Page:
Hypoechoic Splenic Lesion on greyscale abdominal ultrasound
Abdominal imagingCase Type
Philip Johnstone1, Michael Pyper2, Barry Kelly2, Lakshmi Venkatraman2Patient
35 years, female
A 35-year-old woman presented to her general practitioner with a 6-week history of left flank pain. Her past medical history included renal dysplasia and right lower quadrant renal transplantation. The differential diagnosis included hydronephrosis or urinary tract infection; therefore, she underwent abdominal ultrasound.
Abdominal ultrasound demonstrated no acute abnormality relating to her renal transplant or native kidneys. At the site of clinical tenderness, multiple solid hypoechoic lesions with internal Doppler flow were identified within her spleen. The largest lesion measured 2.2cm. There was no associated splenomegaly. Upon review, the spleen was normal on contrast-enhanced CT abdomen performed 4 years previously.
Contrast-enhanced CT of chest, abdomen and pelvis was recommended, which revealed widespread lymphadenopathy on both sides of the diaphragm. This included individual nodes in the base of neck measuring 4.3 cm in short axis and a 6.8 cm retroperitoneal lymph node mass. CT also confirmed the presence of multifocal splenic lesions without splenomegaly. No further solid organ lesions were present.
A diagnosis of “likely lymphoma” was offered, and the patient proceeded to ultrasound-guided biopsy of a left-sided cervical lymph node.
Histopathology revealed Epstein Barr Virus (EBV) negative, monomorphic post-transplant lymphoproliferative disorder (PTLD), resembling diffuse large B-cell lymphoma.
PTLD complicates between 1-20% of solid organ transplants . A proposed theory suggests reduced T-cell function in immunosuppressed patients allows uncontrolled proliferation of EBV infected B-lymphocytes [2, 3]. Approximately 20-40% of PTLD patients are EBV negative, as in this case.
Risk factors for PTLD include but are not limited to EBV, cytomegalovirus, age <14 and >60 years old and the total volume of immunosuppression [4-6]. Multi-organ transplant recipients have a higher risk of developing PTLD .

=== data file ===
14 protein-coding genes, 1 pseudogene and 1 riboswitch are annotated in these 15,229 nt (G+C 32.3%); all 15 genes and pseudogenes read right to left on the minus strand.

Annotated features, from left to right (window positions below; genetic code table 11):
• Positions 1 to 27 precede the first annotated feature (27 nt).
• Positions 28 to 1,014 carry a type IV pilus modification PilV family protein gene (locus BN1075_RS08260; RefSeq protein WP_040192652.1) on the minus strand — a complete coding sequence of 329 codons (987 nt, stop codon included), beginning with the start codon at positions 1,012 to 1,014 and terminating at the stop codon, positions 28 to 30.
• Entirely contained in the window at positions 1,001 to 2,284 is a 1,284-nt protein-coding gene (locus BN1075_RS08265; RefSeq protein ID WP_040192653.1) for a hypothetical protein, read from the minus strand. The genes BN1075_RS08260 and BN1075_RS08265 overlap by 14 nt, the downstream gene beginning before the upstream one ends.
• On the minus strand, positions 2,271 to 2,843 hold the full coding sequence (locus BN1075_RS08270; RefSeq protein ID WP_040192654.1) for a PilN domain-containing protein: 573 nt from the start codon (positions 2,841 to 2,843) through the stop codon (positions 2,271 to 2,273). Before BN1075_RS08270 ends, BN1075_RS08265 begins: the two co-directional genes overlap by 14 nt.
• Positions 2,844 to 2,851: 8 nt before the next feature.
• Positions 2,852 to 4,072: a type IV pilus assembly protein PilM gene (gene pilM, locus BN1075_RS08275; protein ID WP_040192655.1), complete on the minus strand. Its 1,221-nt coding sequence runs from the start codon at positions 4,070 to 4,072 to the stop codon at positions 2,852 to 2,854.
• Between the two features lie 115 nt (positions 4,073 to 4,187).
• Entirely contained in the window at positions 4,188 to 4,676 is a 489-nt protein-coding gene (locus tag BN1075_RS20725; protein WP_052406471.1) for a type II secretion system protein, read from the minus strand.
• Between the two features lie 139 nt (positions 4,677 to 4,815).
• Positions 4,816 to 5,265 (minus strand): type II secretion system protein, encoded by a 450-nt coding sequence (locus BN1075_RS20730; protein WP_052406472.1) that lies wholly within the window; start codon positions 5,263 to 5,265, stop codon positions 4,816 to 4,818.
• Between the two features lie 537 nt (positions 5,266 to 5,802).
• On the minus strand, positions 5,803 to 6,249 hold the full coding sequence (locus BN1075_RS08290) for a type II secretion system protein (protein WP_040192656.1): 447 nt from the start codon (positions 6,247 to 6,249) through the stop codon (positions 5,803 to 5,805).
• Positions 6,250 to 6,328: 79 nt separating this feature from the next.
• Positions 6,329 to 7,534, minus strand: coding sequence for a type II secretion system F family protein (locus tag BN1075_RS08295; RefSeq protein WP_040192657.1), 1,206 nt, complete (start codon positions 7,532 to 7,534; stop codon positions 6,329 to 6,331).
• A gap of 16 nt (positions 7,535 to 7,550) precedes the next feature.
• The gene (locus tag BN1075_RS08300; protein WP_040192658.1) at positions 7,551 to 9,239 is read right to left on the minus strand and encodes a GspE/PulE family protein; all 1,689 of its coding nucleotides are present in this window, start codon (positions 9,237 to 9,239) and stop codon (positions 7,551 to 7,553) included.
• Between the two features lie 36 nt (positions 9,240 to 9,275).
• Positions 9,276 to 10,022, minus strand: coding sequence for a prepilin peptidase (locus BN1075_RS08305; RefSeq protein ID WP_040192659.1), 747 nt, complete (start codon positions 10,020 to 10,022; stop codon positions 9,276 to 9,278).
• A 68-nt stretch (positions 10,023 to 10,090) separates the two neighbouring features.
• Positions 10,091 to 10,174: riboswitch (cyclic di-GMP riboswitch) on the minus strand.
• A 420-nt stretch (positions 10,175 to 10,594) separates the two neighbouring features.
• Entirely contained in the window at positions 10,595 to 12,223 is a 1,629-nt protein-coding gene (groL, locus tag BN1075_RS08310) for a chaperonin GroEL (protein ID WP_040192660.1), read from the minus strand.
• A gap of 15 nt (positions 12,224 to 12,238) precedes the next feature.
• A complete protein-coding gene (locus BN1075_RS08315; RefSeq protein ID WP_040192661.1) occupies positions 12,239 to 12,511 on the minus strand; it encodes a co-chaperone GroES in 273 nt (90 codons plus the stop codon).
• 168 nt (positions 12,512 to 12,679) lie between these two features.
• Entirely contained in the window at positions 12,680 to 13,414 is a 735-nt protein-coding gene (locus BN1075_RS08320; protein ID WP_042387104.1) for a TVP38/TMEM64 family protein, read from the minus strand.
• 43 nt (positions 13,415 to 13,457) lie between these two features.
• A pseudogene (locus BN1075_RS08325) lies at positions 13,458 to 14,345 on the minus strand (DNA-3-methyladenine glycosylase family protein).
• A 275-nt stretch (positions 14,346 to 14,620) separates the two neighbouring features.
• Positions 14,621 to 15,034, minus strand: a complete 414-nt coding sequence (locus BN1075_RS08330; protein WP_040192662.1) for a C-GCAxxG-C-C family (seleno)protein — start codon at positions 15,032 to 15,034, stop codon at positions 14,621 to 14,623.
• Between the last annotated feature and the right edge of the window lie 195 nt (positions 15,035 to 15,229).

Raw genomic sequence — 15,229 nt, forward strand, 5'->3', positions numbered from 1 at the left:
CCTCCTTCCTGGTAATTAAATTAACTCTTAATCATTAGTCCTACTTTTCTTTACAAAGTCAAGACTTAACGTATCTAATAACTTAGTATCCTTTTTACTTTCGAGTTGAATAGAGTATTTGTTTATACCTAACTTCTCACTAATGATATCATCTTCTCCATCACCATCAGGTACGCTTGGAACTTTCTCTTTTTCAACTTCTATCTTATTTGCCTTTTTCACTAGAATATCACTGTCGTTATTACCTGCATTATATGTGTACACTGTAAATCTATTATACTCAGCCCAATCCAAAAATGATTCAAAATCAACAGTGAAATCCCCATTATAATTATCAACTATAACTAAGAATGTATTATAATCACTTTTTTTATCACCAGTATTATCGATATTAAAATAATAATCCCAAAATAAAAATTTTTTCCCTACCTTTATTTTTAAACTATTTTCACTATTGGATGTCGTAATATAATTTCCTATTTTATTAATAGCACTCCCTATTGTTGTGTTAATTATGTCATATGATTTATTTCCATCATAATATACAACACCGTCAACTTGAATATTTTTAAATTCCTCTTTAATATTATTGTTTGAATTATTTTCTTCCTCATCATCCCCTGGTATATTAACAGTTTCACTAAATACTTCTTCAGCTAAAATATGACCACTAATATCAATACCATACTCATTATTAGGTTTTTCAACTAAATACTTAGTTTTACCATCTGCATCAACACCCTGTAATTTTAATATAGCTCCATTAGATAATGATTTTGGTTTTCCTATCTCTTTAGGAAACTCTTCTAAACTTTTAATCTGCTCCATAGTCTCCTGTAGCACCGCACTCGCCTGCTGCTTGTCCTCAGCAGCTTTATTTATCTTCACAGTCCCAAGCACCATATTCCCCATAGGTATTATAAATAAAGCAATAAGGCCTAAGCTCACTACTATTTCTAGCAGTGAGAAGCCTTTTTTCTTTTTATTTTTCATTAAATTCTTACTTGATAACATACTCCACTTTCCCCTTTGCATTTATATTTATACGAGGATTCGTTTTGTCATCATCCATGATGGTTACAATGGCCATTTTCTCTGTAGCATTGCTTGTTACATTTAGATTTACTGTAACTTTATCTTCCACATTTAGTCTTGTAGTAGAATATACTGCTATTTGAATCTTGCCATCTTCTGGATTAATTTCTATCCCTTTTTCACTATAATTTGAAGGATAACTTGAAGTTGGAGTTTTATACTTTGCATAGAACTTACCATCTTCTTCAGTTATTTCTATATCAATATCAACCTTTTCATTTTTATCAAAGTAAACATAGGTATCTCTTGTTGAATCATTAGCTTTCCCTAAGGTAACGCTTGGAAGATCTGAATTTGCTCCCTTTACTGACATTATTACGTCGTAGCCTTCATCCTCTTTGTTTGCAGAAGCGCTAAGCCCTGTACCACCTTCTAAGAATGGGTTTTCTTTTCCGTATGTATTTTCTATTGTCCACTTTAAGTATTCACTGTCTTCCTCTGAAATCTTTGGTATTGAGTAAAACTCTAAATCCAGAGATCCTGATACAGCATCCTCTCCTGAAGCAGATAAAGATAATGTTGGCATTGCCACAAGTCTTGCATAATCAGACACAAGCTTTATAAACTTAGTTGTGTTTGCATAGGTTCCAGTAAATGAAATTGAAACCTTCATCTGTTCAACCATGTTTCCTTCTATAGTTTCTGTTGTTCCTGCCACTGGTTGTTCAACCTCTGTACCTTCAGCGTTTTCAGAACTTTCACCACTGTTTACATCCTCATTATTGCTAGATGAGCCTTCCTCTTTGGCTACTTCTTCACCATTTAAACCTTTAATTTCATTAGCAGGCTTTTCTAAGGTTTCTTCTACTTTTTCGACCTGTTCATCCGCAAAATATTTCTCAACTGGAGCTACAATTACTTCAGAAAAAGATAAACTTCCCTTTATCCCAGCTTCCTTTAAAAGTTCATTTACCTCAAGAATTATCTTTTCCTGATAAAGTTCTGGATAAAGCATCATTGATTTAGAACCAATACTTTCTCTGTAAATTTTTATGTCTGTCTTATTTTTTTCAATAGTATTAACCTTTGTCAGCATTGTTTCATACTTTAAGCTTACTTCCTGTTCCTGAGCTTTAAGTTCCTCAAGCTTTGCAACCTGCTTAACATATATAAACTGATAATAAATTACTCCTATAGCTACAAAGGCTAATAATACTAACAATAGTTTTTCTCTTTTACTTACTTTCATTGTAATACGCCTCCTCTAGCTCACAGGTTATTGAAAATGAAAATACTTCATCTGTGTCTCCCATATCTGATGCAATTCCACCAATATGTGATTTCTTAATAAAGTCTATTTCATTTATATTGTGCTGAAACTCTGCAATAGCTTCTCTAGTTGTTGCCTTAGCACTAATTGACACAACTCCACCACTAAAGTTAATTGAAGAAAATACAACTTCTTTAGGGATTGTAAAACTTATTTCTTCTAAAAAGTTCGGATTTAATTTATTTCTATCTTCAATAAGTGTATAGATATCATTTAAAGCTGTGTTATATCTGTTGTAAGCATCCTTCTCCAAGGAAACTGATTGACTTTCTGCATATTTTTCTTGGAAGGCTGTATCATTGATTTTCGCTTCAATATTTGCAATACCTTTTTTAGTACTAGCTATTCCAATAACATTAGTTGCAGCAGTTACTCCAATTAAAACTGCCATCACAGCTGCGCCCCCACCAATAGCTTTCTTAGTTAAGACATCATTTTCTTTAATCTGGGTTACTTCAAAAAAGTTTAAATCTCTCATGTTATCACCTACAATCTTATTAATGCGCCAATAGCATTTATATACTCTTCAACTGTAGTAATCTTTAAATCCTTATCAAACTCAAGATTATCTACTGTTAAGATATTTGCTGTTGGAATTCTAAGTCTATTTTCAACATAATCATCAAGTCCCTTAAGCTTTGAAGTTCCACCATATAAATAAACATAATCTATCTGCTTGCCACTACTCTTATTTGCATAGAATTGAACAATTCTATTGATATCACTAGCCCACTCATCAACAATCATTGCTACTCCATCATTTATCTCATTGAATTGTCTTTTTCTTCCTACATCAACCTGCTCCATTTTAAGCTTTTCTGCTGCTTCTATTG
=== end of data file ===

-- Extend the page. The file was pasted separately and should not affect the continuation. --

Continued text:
Clinical presentation ranges from asymptomatic to multi-organ failure and tumour lysis syndrome. This spectrum presents a diagnostic challenge, often making differentiation from allograft failure and infection difficult . There is currently no role for imaging in asymptomatic patients.
The gastro-intestinal (GI) tract and the allograft are the sites most frequently affected by PTLD. Therefore, persistent GI upset, or signs of allograft dysfunction should raise suspicion of PTLD, as should any fever or lymphadenopathy. In these circumstances, there should be a low threshold for appropriate cross-sectional imaging or biopsy .
Generally, imaging findings in PTLD are non-specific. The liver is the most commonly affected solid organ overall, though in renal transplants the kidney remains the most commonly affected site [9-10]. When the spleen is involved the most common finding is splenomegaly with multiple focal low attenuation splenic lesions also seen [11-12]. In contrast to non-Hodgkin’s lymphoma, PTLD has a high incidence of extra-nodal involvement . Histopathology is the gold standard for diagnosis, achieved using image-guided biopsy.
Contrast-enhanced CT is the most widely used imaging modality in the investigation of PTLD. PET-CT with FDG can identify avid glucose uptake at extra-nodal sites and may be helpful in identifying response to treatment. Studies have shown that FDG PET-CT is more sensitive and specific than CT alone. 
Treatment options for PTLD include reduction of immunosuppression, surgery and/or radiotherapy for local disease, rituximab, immunochemotherapy, chemotherapy, stem-cell transplantation, and cellular immunotherapy. The optimal treatment remains unknown.
PTLD should be included in the differential diagnosis of imaging post-transplant patients with non-specific symptoms. Knowledge of the distribution and radiologic features of PTLD enables radiology to play an integral role in achieving an early diagnosis.
Histopathologic diagnosis following image-guided biopsy is the gold standard. Treatment options are wide ranging, and FDG PET/CT may be helpful to assess treatment response.
Written informed consent was obtained from the patient prior to submission for consideration of publication.
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